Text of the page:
This organization would also have to be organized outside of the specific industry in order to spread information to the working class more broadly, with the goal of spreading the struggle wherever possible, and attracting militant workers from other industries. In the hypothetical example of a BART strike, the reaction would have been swift and fierce, from BART management and the relevant business unions, but also because such a strike would have been an attack on the state and on capitalism’s normal functioning the Bay Area, it would have drawn the wrath of the entire assortment of the AFL-CIO/Democratic Party machine, the Civil Rights leadership, the State of California, and the Federal government. We saw a preview of this in Wisconsin three years later, which is the closest we’ve come in recent years to having a critical influence during a moment of widespread class conflict. It was clear then that we were far short of the level of organization and coherence that we needed to influence the events even more decisively.
It is one thing to imagine roads we might take, based on theoretically possible struggles. It is another to see those struggles actually take place – this allows us to talk about something concrete, how we can support it now, how we can spread the word about it to other workers, and how we can promote similar actions in the future.
This is why I was so excited to see a report of a workplace action at a UPS distribution facility, #HandsUpDontShip, which drew links between the profits that UPS makes from distributing racist, murderous police equipment and the exploitation in the distribution facility. UPS workers are represented by the Teamsters, but there is no mention of the Teamsters in the release, so it’s likely that they were absent/irrelevant to the action, although I wouldn’t be surprised if an angry call from management has sent them hunting for radicals. This is an especially interesting context as there was a massive, seemingly spontaneous #VoteNo movement last year against the latest UPS contract, the largest private sector union contract. The contract was only applied through the Teamster bureaucracy overruling the membership. We can hope that the #HandsUpDontShip action will find an echo in other UPS facilities. Better yet, we can discuss what we can do to help spread word of this to other distribution workers, and how we can organize to do that better next time.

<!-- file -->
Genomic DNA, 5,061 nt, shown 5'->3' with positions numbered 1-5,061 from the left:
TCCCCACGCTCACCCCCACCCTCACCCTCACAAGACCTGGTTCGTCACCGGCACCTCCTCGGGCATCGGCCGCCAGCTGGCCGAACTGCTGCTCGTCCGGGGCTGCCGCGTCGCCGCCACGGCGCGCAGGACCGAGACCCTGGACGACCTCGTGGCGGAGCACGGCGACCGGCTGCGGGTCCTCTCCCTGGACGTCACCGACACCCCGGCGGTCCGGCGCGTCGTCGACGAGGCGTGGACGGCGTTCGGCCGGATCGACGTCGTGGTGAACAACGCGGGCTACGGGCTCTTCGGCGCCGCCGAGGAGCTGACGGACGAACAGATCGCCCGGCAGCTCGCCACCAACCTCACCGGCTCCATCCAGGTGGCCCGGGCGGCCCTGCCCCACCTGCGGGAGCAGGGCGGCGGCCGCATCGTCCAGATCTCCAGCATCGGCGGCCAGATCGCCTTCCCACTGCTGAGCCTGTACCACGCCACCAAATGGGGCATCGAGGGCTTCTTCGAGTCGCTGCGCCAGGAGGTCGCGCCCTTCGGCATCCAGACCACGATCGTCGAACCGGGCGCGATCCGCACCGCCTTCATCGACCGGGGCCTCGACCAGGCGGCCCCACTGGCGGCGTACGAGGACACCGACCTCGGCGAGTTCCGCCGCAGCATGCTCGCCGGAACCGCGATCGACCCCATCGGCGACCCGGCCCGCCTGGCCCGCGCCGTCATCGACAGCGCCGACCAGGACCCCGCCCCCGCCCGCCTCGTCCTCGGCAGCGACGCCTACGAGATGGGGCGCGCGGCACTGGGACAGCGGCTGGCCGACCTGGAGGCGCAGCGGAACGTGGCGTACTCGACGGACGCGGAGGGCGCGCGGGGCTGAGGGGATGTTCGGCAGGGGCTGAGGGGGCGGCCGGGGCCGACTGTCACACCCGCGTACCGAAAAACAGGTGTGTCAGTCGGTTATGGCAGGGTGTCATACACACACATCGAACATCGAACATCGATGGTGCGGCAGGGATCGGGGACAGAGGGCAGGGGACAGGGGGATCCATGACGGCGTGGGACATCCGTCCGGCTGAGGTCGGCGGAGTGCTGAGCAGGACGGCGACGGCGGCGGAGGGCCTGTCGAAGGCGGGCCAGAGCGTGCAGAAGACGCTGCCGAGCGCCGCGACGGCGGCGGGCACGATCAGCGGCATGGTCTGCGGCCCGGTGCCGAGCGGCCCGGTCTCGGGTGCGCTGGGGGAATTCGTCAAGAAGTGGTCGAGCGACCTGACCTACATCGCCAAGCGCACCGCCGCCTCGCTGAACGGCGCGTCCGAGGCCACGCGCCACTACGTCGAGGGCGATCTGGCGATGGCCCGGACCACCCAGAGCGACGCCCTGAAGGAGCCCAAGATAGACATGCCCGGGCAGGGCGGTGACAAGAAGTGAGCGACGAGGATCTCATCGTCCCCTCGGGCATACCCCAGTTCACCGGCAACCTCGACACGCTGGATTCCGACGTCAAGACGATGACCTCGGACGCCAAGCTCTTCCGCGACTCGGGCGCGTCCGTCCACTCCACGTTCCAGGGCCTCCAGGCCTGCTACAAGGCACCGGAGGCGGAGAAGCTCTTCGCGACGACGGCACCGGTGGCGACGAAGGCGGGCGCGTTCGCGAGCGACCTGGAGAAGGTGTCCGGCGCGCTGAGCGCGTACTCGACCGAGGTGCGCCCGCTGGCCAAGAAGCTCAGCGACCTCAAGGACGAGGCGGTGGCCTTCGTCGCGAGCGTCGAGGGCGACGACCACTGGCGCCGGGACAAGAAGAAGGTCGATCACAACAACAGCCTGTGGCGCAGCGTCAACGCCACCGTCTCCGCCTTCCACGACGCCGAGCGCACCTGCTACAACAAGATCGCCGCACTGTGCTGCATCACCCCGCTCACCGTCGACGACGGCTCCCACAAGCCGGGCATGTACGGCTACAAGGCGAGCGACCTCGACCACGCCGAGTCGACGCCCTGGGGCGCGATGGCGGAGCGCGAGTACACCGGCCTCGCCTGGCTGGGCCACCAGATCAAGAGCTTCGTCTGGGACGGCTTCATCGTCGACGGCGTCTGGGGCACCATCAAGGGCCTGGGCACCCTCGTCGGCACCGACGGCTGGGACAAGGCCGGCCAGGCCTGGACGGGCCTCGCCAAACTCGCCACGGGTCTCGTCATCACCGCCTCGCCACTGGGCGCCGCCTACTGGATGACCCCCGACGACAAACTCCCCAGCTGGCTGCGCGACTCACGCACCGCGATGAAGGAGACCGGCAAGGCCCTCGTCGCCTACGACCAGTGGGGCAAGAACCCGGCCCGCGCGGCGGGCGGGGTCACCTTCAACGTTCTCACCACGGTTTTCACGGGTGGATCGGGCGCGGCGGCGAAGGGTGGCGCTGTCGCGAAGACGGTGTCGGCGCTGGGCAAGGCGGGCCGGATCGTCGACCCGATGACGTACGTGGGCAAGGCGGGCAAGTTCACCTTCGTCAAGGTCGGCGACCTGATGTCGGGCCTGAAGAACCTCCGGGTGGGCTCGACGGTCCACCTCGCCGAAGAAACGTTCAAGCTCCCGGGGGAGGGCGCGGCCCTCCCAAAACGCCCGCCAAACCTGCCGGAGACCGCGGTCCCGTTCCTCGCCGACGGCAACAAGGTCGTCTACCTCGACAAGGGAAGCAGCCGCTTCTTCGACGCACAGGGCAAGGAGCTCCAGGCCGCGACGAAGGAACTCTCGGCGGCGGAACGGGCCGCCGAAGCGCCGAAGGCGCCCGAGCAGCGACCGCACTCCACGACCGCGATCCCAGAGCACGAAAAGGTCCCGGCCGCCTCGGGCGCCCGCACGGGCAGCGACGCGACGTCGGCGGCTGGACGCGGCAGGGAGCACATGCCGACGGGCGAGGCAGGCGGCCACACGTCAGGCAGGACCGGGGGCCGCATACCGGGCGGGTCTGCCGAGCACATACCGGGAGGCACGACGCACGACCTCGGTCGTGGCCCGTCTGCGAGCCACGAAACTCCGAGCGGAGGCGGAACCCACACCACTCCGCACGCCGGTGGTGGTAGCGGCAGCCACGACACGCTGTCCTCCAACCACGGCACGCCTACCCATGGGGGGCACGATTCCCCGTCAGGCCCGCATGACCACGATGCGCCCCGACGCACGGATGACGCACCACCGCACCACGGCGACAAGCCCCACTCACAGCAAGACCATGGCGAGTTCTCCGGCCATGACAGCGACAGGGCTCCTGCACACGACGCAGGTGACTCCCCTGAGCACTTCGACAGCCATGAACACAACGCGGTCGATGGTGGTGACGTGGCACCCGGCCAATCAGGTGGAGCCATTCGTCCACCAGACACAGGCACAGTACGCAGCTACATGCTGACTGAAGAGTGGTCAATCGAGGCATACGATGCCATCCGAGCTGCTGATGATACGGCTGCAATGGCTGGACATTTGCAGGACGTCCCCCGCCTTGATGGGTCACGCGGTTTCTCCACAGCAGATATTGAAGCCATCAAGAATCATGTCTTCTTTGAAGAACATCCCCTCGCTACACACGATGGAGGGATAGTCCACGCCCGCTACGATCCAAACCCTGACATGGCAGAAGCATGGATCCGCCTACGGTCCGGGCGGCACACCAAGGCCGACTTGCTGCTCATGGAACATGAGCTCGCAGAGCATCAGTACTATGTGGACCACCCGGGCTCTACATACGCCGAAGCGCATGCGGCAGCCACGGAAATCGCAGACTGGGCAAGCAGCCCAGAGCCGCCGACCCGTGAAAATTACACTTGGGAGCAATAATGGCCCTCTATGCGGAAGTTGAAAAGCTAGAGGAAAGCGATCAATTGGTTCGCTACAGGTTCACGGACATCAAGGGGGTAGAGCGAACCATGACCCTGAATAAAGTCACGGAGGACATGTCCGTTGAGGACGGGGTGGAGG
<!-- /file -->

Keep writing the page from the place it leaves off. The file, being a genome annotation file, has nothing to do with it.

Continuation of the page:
A final note that might be interesting: there’s been a lot of comparisons between Ferguson and Kent State. I recently found out that the National Guard unit which murdered the Kent State students had just prior to that been in a confrontation with wildcatting Ohio Teamsters. I hadn’t heard about the Teamsters wildcat before, though I had heard about the national wildcat in USPS that same year which was also confronted by the National Guard, which led to the phrase “You can’t deliver mail with bayonets”. Despite all the 1960’s nonsense from every corner, including salaried “marxists” like Marcuse, that workers power was irrelevant & passe, those two strikes were at least as dangerous to the war machine as the national student strike which followed. The propaganda against us is the same today but a police cargo ban by UPS workers, or a wildcat strike by Missouri state employees, would be a major milestone for rebuilding a fighting, revolutionary working class movement. Let’s get organized towards making that a possibility.